There are two boulders hidden deep in a Drakensberg forest which tell a near-Shakespearean tale of obsession, genius, and revenge. Completely unsign-posted, they feature magnificent, life-size sculptures of the same nude, full-breasted woman, painstakingly carved by her lover 50 years ago. The story begins when Willie Chalmers, a wandering artist with a wildly unkempt beard, came to the area from the Kalahari in the 1930’s to learn more about Bushman paintings from a farmer’s daughter, Doreen Coventry. He fell in love with her and spent 14 months carving her likeness into a flat sandstone rock on her farm, adding a halo and the face of a child alongside. He called it Spirit of the Woods.
But some of his younger in-laws saw him as a con man and a parasite at the family homestead, and at the height of the row, Coventry’s nephew hiked up to the sculpture in a rage and smashed off the nose. So, some say, Chalmers began a second Spirit of the Woods, this time in a secret location almost completely enclosed by other boulders, sometimes working for weeks without a break.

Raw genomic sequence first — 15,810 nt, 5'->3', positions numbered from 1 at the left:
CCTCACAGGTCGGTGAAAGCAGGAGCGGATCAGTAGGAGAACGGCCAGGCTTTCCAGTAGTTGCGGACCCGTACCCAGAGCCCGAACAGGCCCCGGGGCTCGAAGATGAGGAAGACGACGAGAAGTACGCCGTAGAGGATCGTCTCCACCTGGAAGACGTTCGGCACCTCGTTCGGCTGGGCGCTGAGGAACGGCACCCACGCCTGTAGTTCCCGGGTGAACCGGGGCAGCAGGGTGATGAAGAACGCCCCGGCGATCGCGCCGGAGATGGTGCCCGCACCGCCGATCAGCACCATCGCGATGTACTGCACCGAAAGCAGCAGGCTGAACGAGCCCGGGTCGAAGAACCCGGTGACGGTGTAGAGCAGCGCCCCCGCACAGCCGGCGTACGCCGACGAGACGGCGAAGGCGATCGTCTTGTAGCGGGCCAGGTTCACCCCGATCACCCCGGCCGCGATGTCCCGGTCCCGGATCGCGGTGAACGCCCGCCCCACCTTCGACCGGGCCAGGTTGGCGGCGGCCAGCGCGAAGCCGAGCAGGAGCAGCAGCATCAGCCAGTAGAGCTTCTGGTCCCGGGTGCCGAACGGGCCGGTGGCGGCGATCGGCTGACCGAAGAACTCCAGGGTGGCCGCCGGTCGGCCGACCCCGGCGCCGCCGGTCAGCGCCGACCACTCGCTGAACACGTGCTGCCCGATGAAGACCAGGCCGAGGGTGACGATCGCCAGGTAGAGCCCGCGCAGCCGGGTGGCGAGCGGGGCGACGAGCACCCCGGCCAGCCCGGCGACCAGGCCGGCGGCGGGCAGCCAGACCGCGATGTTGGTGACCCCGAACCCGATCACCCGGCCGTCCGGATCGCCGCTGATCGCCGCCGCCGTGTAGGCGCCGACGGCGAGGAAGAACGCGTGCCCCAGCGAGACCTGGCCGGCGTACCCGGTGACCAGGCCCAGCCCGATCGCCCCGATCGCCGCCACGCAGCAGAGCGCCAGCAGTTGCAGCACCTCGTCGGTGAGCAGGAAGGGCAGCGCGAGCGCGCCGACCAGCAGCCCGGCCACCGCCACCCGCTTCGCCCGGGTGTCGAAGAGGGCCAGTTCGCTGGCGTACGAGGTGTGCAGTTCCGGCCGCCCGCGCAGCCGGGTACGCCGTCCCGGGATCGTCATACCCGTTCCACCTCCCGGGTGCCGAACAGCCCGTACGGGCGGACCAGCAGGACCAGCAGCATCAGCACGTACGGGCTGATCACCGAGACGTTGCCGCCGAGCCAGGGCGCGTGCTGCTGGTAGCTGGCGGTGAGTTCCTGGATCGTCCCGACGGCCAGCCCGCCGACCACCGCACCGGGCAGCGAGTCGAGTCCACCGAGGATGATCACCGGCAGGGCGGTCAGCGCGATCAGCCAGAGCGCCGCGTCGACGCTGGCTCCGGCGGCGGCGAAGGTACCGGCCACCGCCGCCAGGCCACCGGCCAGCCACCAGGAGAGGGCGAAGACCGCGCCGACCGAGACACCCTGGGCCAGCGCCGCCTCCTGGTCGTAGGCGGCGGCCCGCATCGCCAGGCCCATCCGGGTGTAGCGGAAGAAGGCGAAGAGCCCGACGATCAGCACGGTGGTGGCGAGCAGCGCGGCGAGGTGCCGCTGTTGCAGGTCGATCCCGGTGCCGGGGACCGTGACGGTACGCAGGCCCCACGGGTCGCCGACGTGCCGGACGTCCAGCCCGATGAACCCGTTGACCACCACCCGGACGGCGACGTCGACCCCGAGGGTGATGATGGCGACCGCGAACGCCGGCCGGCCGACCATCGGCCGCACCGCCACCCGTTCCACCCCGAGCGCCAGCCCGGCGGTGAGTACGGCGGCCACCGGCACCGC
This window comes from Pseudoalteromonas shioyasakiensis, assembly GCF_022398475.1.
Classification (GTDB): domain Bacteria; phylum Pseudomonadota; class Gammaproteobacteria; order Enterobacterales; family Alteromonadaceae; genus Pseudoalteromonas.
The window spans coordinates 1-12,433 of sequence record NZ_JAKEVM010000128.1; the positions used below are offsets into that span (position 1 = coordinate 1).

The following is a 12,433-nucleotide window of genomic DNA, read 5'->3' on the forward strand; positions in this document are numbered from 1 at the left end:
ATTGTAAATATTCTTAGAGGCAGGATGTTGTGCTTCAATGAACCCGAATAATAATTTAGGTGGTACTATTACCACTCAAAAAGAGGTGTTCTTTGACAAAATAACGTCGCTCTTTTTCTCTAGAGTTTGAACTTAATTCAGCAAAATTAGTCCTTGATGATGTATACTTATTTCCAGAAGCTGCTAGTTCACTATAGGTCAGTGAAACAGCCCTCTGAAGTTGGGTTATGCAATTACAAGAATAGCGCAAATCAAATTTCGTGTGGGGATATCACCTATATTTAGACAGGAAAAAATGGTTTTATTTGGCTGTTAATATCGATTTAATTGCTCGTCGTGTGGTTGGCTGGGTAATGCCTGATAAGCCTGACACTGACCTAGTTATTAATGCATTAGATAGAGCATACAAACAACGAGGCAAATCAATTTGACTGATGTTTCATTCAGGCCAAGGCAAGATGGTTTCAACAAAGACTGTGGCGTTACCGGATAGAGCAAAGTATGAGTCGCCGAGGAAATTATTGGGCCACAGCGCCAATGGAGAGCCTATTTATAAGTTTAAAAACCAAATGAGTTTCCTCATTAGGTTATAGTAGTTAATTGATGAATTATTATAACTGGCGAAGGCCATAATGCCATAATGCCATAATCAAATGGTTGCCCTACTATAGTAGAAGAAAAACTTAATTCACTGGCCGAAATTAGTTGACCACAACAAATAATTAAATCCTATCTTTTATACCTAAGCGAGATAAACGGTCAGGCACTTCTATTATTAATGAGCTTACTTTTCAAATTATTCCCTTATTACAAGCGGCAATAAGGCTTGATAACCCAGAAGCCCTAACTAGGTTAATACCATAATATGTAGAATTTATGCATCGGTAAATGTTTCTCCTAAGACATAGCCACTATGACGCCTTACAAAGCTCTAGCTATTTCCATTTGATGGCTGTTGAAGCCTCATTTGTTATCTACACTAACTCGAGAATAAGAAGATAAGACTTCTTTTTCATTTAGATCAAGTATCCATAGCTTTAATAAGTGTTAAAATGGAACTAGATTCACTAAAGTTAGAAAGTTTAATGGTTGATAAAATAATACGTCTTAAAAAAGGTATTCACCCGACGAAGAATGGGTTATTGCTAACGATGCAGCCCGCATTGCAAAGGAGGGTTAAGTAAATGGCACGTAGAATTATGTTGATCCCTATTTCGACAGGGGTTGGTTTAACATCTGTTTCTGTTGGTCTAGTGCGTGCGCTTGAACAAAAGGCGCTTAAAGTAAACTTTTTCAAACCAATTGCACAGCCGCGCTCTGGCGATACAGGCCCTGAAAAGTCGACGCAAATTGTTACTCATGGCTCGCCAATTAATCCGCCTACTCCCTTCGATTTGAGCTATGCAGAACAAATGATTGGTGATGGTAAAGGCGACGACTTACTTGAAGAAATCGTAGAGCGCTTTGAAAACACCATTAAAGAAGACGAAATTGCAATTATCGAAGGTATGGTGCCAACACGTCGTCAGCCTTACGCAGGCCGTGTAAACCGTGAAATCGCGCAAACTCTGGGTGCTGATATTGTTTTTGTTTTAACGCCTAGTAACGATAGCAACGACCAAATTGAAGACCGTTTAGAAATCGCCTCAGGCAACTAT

– Rowan Philp, Rediscovering South Africa: A Wayward Guide
As part of our stay at the Cavern Resort, we were invited to participate in a short hike to see a stone sculpture hidden away in the Drakensberg, the Silent Woman. The hike was described as an easy 90 minute round trip – tea and biscuits served mid-hike.
We began with an ascent through the Fern Forest. I am really not sure how it got the name – there were no ferns that I recognized. Still, it was a beautiful walk through the woods and we listened as robin-chats called from the trees. We soon emerged into a high grassland with incredible views of the surrounding mountains.